Thursday, June 06, 2019

Blurred Fingerprints

My husband says that my fingerprints are like those of a carpenter. As a law enforcement officer trained to ink the fingers well and roll from one side to the other to be pressed into white squares on a fingerprint card, he would know. But what do I know of being a carpenter?

Just as wood is worn down rub over rub with sandpaper roughly dragging across its surface, so my fingers are worn from use and productivity. Fingerprints are blurred from heavy use but the marks of those fingerprints have been left in every meal delivered to a friend, bouquet of flowers picked on the side of the road, picnic laid out on a lazy summer day or comfort brought to one in need.

Our hands hold so many things on the daily, they really are a miracle of our Creator attached to our arms. They are bff’s with our brains not necessarily having thoughts but acting on them as soon as we can think them. My hands hold the door open in welcome, the arms of a friend in comfort, a pen doing inner work, a spoon that stirs nourishment which feeds my body, utensils in service to my family and soap bubbles in caring for things and bodies. Like many things, hands have the power to hurt or to help.

My hands can be moody – they let go of things such as releasing a hand in a tender and tearful goodbye and then also struggle with clenching them tightly when I want to be right and am frustrated. My hands can throw or embrace, be gentle and firm, give gifts or try to hold on to control.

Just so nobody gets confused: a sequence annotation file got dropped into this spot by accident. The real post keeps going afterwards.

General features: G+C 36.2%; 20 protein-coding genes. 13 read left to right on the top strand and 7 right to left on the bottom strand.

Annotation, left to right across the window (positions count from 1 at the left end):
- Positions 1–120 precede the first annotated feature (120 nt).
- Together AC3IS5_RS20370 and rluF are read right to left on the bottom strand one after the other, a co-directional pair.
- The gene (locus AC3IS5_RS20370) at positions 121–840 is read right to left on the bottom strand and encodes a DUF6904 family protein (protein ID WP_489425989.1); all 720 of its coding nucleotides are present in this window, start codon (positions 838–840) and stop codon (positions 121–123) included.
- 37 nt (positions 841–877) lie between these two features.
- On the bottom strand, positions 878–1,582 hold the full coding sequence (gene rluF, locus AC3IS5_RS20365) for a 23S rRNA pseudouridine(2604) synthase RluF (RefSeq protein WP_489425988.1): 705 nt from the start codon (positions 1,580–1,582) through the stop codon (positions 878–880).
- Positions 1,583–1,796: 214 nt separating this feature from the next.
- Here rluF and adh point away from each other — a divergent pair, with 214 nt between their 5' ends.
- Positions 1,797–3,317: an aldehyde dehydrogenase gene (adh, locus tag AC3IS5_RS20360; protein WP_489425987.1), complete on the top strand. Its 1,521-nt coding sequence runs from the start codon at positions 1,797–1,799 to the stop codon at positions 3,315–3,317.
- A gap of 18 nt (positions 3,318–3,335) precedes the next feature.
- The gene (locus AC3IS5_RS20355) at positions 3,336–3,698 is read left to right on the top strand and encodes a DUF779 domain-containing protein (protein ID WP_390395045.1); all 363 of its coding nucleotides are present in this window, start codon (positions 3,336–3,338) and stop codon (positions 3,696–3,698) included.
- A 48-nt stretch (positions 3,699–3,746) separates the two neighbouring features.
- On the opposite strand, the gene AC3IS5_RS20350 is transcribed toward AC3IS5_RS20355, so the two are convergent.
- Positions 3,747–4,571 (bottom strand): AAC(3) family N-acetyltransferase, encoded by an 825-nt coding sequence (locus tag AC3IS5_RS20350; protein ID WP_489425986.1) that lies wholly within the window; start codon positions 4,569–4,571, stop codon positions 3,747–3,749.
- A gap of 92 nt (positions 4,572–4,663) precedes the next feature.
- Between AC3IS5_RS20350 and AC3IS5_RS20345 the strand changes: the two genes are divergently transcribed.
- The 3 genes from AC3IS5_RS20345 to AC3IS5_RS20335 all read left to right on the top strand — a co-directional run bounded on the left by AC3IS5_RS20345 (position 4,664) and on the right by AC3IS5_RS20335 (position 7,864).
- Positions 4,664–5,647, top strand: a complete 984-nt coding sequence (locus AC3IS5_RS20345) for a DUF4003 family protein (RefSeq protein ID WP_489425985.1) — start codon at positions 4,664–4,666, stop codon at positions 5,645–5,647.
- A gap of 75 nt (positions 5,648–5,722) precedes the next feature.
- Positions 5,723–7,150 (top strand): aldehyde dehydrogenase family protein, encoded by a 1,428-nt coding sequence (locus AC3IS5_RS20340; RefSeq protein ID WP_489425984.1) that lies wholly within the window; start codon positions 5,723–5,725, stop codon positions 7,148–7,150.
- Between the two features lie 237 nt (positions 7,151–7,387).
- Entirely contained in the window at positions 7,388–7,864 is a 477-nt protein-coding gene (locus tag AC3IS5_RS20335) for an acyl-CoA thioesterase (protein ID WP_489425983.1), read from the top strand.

Hands trigger memory – the worn-in wonder of an old quilt, wood rubbed smooth on the arm of a rocking chair my great-grandfather used to sit in and rub his hand back and forth over, the water of a bubbling stream flowing over and through our hands in comfort, warmth from digging in the dirt, kneading and shaping a loaf of bread, the pain of an IV when an inexperienced nurse tended me at the birth of our first baby. Painted nails looked lovely on the hospital sheets after having jaw surgery and nothing else about me felt beautiful – my hands were.

We see God’s fingerprints all over our world and yet many choose to ignore or admit that they really belong to God and are His glorious creation. One of His creations is that He has given each of us a unique identity which is not merely limited to our physical fingerprints. We come with strengths and weaknesses to the world and our fingerprints touch thousands of things every day: keys on a keyboard typing a note of encouragement to a friend, pressing the shutter button on the camera to record a memory, fastening buttons and zippers and smoothing hair into place. We also turn the pages of Scripture, grasp pens in frantically writing our list for the day, turn things on and off, clasp them together in prayer around the table and experiencing life in many tangible ways.

What do I know of being a carpenter? Not all that much, but I value the imagery of smoothing rough places and building a legacy that is a cumulative account of where my fingerprints are left. Because in reality, my fingerprints are the physical expression of the work of God – how I manifest Him to those around me. When my fingerprints are all over things that invest in others – it points them to Him. Here is the blessing of the blurred fingerprints, let them not be mine that are deciphered, but His seen all over, in, and through what He has given my hands to do. Let the son of a carpenter, the Son of God, be the one who is evident. Less of me, Jesus, more of you.

** This started as a writing prompt at our Writing With Grace retreat this past February and I was finally able to sit down and finish what began during that time. 

1 comment:

Mom said...

Beautiful!! Several references brought tears to my eyes (Grandpa Ben rubbing his hands on the rocker arms, your polished nails on the sheets after jaw surgery, pressing the camera button to record a memory). I have often thought of how many varied tasks our hands accomplish, but you have put into words the miraculous gift that God has given us in our hands. Well said!